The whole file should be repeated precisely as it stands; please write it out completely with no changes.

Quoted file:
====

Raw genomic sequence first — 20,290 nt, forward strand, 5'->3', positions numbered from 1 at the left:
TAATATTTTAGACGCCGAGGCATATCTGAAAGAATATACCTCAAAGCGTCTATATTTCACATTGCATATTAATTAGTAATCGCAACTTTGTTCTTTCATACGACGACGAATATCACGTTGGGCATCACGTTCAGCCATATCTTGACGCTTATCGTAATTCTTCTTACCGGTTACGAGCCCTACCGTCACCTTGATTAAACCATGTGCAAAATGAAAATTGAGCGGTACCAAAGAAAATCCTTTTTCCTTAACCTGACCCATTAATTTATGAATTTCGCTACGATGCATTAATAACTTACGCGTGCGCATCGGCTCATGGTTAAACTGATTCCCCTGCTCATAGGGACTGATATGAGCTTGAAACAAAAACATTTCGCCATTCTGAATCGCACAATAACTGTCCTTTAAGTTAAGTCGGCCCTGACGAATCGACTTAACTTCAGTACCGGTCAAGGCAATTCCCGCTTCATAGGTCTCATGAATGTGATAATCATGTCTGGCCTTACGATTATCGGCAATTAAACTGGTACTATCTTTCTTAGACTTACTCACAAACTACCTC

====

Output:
Raw genomic sequence first — 20,290 nt, forward strand, 5'->3', positions numbered from 1 at the left:
TAATATTTTAGACGCCGAGGCATATCTGAAAGAATATACCTCAAAGCGTCTATATTTCACATTGCATATTAATTAGTAATCGCAACTTTGTTCTTTCATACGACGACGAATATCACGTTGGGCATCACGTTCAGCCATATCTTGACGCTTATCGTAATTCTTCTTACCGGTTACGAGCCCTACCGTCACCTTGATTAAACCATGTGCAAAATGAAAATTGAGCGGTACCAAAGAAAATCCTTTTTCCTTAACCTGACCCATTAATTTATGAATTTCGCTACGATGCATTAATAACTTACGCGTGCGCATCGGCTCATGGTTAAACTGATTCCCCTGCTCATAGGGACTGATATGAGCTTGAAACAAAAACATTTCGCCATTCTGAATCGCACAATAACTGTCCTTTAAGTTAAGTCGGCCCTGACGAATCGACTTAACTTCAGTACCGGTCAAGGCAATTCCCGCTTCATAGGTCTCATGAATGTGATAATCATGTCTGGCCTTACGATTATCGGCAATTAAACTGGTACTATCTTTCTTAGACTTACTCACAAACTACCTC